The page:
I have been writing about our community always coming together for Jacob and us. Finding pumpkin pies on our door step, home made soup ready to heat up in the hospital microwave, goodies and gifts, phone calls and messages at all hours of the day, hugs and cheers.
Joakim and I take turns sleeping in the hospital. When I come home to sleep after about 48 hours in the hospital, there is always a long list of things to do. Grocery shopping, laundry, dishes, bills to pay, volleyball practices etc. Despite the busyness, being home for the night is a break from the beeping monitors and being "on" as Jacob's advocate around the clock. A lot of times, the best part is to not talk about the hospital and just watch a movie or TV show with Sarah on the couch.
When both Sarah and I are stressed and worried, we snap at each other. It is often something completely ridiculous, but we know how to push each other's buttons. I had been stuck in traffic for over an hour to get home in time for Sarah. Once again, I had to call her to go through the garage since I wouldn't be home in time for her. Two too young children had passed away in the PICU overnight. My favorite PICU nurse decided to have Jacob watch cartoons at 4 am, and didn't know how to start Netflix on his IPad (so woke me up to do it). I was exhausted. Sarah was home, and definitely had an attitude. I wasn't up for an attitude. I wanted my girl to be in a good mode and give me the relief I needed. I know, too much to ask from a twelve years old girl. We argued, and the argument went from a silly thing to tears. We started talking about Jacob, and how sick he had been this time. And in the middle of an ugly cry, I realized how much our girl is carrying around each day. It was like a big punch straight into my tummy. A punch that leaves you without air. I had somehow thought Sarah was doing ok between school, friends and volleyball. Too tired and wrapped up in my own worries to see behind the surface. She was surviving, and was going through the motions of her day, but carrying the weight of her sick brother all on her own. This is where I realized that our community is not always reaching our girl. You know who you all are who are opening your hearts and homes for our girl, and we are forever grateful to you. But at age twelve it is not always easy to struck up a conversation about your sick brother with your friends. Sarah is very lucky to have really good friends, but they are twelve. Sarah keeps her thoughts to herself. She carries the weight on her shoulders. After our good ugly cry, Sarah went to volleyball practice. It was a good practice for her, and after that we had our mom daughter time on the couch and I got to visit the middle school world with my goofy warm hearted girl. We laughed and found each other. Those are the best times.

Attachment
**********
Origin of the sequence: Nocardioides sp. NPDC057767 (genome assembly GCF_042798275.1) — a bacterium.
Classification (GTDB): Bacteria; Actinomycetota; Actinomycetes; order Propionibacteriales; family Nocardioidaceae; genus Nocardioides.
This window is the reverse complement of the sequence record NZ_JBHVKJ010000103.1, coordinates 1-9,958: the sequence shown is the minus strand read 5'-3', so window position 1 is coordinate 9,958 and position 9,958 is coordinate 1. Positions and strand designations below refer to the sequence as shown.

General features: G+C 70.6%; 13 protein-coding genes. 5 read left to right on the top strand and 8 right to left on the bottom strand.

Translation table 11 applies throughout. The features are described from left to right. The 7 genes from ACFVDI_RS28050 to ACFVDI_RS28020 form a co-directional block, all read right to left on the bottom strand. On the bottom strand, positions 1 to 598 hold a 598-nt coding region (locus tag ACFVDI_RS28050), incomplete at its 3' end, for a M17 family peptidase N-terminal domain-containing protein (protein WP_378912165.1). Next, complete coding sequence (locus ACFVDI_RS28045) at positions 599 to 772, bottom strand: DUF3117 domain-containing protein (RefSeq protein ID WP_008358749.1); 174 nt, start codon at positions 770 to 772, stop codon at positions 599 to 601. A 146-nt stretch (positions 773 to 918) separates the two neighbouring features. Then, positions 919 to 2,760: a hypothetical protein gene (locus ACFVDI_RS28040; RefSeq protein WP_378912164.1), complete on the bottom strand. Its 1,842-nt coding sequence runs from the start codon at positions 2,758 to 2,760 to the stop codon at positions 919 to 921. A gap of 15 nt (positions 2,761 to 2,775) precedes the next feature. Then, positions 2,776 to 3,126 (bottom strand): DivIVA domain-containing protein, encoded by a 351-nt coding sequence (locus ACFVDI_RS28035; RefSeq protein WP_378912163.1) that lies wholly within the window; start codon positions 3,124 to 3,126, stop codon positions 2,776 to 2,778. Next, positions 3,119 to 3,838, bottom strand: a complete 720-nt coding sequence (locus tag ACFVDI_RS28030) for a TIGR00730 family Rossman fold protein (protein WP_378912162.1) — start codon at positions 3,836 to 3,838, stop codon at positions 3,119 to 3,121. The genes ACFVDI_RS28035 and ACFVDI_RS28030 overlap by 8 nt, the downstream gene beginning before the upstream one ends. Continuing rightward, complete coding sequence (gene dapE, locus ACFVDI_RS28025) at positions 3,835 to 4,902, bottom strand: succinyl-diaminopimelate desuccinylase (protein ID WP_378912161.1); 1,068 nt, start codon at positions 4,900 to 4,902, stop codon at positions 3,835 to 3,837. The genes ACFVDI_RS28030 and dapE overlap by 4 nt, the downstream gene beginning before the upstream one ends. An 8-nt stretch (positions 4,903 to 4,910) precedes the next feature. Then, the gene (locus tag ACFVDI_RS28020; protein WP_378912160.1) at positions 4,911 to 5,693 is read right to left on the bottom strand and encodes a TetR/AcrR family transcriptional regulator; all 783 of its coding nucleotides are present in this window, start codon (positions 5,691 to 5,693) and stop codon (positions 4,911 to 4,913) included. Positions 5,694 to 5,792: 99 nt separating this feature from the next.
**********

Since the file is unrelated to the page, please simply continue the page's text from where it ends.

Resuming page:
It did remind me of a blog post I wrote about our girl in 2009 when Jacob was really sick and his future was uncertain:
Jacob gets a lot of attention, and on any given day his care to get through the day is tenfold what Sarah requires. The love for them is always equal. And as many special needs parents do, we try to make it up to the siblings once we're home again. We give her more alone time, more attention. It was really good to be home in time for Sarah's holiday break. It was a good Thanksgiving for us all. A time to reconnect and to catch up on life and love.
December has always been my favorite month with all things Christmas. Sarah is sharing that with me, and this weekend we are planning on getting going on some Christmas baking, Christmas parties, and yes a Swedish Christmas concert!